The guide to surviving a life in music, by those who know best...

The hungry heart of Steven Van Zandt, star of the E Street Band, The Sopranos, and his own Disciples Of Soul...

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The first is learning your guitar. The second is analysing records, so that you can understand the beginning of what is called arrangement; you have to sort of pull songs apart and put them back together again.

The third craft is performance. You get your three or four friends and you form a band, then you learn to interact with an audience and you learn to interact with other band members, and you learn what effect those songs have on an audience; what’s the purpose of those songs? Is the purpose to make people cry? Laugh? Everything has a purpose, right?

This all helps when it comes to the fourth craft, which is writing, composition, and then the fifth craft is recording. Those things don’t change. Those things have been the same since the very beginning, and those things are never going to change.

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You wanna have some kind of identity where people can recognise you and relate to you. It’s the role you’re going to play in their lives.

You want to have relationships between the artist and the audience, so what is that relationship going to be? You want to be consistent, you want to be consistently entertaining or consistently compelling, or consistently insightful, whatever you choose for your identity.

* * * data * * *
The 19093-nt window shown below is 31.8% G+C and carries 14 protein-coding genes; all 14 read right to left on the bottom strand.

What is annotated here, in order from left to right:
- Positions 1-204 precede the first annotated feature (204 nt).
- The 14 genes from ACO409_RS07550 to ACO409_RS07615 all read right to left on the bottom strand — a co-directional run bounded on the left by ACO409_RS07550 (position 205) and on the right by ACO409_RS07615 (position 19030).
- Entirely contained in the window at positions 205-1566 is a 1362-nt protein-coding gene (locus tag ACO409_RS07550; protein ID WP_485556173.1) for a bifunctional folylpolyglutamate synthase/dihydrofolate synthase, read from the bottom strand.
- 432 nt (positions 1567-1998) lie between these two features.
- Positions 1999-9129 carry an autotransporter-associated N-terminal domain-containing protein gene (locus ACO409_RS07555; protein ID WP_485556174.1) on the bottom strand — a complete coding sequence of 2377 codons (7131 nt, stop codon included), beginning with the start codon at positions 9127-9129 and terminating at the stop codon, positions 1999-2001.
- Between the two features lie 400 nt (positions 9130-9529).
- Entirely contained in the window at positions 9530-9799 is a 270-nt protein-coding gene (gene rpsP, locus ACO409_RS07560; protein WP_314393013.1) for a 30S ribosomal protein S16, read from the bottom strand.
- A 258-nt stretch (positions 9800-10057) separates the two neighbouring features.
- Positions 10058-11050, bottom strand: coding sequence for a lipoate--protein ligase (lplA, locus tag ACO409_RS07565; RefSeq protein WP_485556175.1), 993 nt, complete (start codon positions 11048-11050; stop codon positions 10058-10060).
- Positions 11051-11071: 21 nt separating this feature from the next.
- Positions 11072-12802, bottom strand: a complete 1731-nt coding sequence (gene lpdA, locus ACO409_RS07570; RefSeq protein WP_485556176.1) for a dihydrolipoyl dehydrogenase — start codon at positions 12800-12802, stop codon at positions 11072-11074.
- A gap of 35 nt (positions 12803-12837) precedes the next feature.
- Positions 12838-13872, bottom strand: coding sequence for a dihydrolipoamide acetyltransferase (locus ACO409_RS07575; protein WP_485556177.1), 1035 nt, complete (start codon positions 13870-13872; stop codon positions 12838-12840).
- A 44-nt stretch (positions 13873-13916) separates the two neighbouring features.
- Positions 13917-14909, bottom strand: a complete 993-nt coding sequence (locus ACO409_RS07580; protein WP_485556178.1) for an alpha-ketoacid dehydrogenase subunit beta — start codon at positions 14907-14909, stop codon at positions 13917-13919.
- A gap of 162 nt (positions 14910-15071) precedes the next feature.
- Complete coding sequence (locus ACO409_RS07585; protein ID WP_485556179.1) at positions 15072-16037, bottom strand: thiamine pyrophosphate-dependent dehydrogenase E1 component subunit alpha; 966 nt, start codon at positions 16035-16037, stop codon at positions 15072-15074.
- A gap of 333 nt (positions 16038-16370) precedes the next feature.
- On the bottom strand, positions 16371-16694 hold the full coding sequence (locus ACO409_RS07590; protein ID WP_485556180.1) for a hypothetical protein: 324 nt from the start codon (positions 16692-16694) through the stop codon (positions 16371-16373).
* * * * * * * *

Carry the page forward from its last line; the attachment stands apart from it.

Or maybe you could just be a pop star making people happy, which is fine. You don’t have to be a poet or a genius in this business, but consistency matters. You want to have a high quality of your work in general, no matter what it is.

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Everybody these days has five or six bands. You can’t dilute your energy that way and succeed. Once a band is together and successful and then they want to do solo things, I always tell them as strongly as I possibly can: do not break up that band to do solo work.

Do the solo thing every other year, but do not split up. It’s never gonna be the same as that band; it’s a different communication. Do your solo thing if you want to, that’s fine, but don’t ever break up the band.

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You can’t possibly be high enough to function at the quality level that you need to function at on stage. You need to be firing on all cylinders. You need to be really present.

I plan on taking the audience somewhere; I’m not there passively, providing some background noise for your picnic, I’m there fully intending to transport you somewhere, bring you some place, bring you back, and then have you leave the room with more energy than you came with. And to do that you gotta be right there, and to be right there you can’t be high.

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You play to 20 people and you’re all getting off on it and you’re making their evening after they’ve worked hard all week and you’re entertaining them? Hey, that’s success.

If it gets bigger, it gets bigger, but you gotta measure success on a moment-by-moment basis, and the best way to do that is to keep your head down and keep it focused on what you intend to do.

Steven was interviewed at the Hard Rock Café London.

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Words: Simon Harper

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